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On Seeing A Joke
by [?]

Perhaps, however, the “Schweinhund” joke does not afford an entirely fair comparison. It is a simple joke, whereas in the Greenwood joke there are two elements. There is the element of insult, and there is the element of mistaken identity. It is not merely that somebody or other was called “You Irish bastard,” but that the wrong person was called “You Irish bastard.” Thus, if a policeman addressed a woman in Oxford Street in the words: “‘Op it, you old bitch,” it would be only mildly funny, if the woman were a poor woman. But it would be immensely funny if she turned out to be a marchioness. The marchioness, no doubt, would be enchanted, and would tell the story with great glee. If she were a sentimentalist, she might say to herself:

“Is this really the way in which ordinary human beings are treated by the police? This is a hideous state of affairs in which bullies in uniform are allowed to address foul insults to whom they please. Thank heaven, it has happened to someone like me. Now, I can tell the Home Secretary, and he will put an end to the whole system.”

One never knows what a modern Home Secretary might do, but I doubt if one could be found who would reply to the marchioness: “Well, he did you no harm. You know, to me it all seems rather funny.” And yet most things have their funny side if you look on them in the right spirit. It would have been a funny thing if the hangman had executed the wrong prisoner instead of Crippen. The hanged man would not have seen the joke, but impartial onlookers would have seen it, and Crippen would have seen it. Similarly, if a drunken man threw a brick at his wife and hit the missionary by mistake, who could help laughing? Even the wife, if she had a sense of humour, would have to join in. Over-sensitive souls, such as Shelley was might view the incident with pain and mourn over a world in which human beings treated each other in such a way. But life is a hard school, and it is not well to be over-sensitive. After all, if we all became angels, there would be no jokes left. We should have no clowns in the music-halls–no comic boxing-turns with glorious thumpings on unexpecting noses. Heaven is a place without laughter because there is no cruelty in it–no insults and no accidents. As for us, we are children of earth, and may as well enjoy the advantages of our position. So let us laugh, “Ha, ha!”–let us laugh, “Ho, ho!”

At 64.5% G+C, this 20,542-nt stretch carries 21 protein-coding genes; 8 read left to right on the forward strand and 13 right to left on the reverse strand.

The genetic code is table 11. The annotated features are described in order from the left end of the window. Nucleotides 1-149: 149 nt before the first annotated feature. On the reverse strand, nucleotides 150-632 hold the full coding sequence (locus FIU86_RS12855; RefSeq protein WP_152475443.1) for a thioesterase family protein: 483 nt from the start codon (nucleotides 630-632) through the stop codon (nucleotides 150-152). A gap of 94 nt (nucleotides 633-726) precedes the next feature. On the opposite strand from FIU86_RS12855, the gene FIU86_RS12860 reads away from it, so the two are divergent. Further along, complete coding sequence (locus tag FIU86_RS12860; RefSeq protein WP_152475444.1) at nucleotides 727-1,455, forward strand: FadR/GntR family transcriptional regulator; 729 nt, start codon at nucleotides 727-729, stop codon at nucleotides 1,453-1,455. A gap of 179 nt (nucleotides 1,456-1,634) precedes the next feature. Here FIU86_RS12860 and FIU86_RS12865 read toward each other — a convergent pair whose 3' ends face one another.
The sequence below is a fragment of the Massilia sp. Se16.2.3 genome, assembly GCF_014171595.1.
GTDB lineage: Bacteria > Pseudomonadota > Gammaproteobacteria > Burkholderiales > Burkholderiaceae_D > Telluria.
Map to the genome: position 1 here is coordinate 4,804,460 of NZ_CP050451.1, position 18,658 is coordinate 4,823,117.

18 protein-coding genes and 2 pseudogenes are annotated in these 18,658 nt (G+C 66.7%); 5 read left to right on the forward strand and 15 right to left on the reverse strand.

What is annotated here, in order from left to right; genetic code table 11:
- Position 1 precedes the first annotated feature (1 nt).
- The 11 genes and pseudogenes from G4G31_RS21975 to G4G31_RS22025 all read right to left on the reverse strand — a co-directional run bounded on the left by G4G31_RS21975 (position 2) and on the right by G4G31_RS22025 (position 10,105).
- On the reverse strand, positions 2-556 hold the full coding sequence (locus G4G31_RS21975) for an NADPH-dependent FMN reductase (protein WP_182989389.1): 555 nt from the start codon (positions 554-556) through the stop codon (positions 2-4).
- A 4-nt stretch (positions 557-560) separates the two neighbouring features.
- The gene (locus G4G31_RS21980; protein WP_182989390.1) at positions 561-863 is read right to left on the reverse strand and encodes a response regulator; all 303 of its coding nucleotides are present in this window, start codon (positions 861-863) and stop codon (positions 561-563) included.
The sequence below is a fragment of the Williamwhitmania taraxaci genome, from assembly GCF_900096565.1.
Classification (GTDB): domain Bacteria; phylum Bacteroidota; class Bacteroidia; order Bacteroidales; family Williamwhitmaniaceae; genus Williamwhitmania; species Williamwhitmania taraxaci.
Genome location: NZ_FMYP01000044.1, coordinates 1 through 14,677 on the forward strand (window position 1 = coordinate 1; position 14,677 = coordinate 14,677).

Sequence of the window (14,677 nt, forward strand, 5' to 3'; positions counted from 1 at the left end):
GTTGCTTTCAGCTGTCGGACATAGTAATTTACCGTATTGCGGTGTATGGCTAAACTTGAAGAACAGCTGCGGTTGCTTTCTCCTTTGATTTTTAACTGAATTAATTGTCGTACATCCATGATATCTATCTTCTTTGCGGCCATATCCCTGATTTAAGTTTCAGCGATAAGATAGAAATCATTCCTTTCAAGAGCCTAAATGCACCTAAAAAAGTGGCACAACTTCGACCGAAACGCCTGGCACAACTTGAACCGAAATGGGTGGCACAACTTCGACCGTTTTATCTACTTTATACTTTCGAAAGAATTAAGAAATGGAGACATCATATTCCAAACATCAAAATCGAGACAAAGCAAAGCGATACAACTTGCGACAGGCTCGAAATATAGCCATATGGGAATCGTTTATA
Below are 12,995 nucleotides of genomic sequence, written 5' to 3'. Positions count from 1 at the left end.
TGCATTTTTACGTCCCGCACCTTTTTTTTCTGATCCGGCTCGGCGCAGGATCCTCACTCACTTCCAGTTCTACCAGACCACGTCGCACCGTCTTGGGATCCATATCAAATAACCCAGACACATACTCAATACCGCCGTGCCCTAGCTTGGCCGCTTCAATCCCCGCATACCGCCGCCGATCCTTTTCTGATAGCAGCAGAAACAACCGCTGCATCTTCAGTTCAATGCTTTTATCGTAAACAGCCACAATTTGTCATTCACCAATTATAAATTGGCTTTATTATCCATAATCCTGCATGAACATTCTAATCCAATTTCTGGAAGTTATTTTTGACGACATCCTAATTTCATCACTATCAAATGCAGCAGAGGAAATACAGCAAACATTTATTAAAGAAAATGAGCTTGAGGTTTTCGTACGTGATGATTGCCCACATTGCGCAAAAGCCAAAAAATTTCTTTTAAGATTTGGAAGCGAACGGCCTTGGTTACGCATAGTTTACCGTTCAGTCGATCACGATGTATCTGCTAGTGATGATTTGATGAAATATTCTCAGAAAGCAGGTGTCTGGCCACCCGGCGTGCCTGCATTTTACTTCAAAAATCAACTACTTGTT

The world is so full of a number of things,
I’m sure we should all be as happy as kings.

And never was it so full of a number of things as since a Coalition Government came into power–queer, delightful things, for instance, like policemen who call judges “bastard,” as who should say: “Cheerio, old thing!” Our grandfathers would not have seen that joke. That is one of the things that convince me of the reality of progress.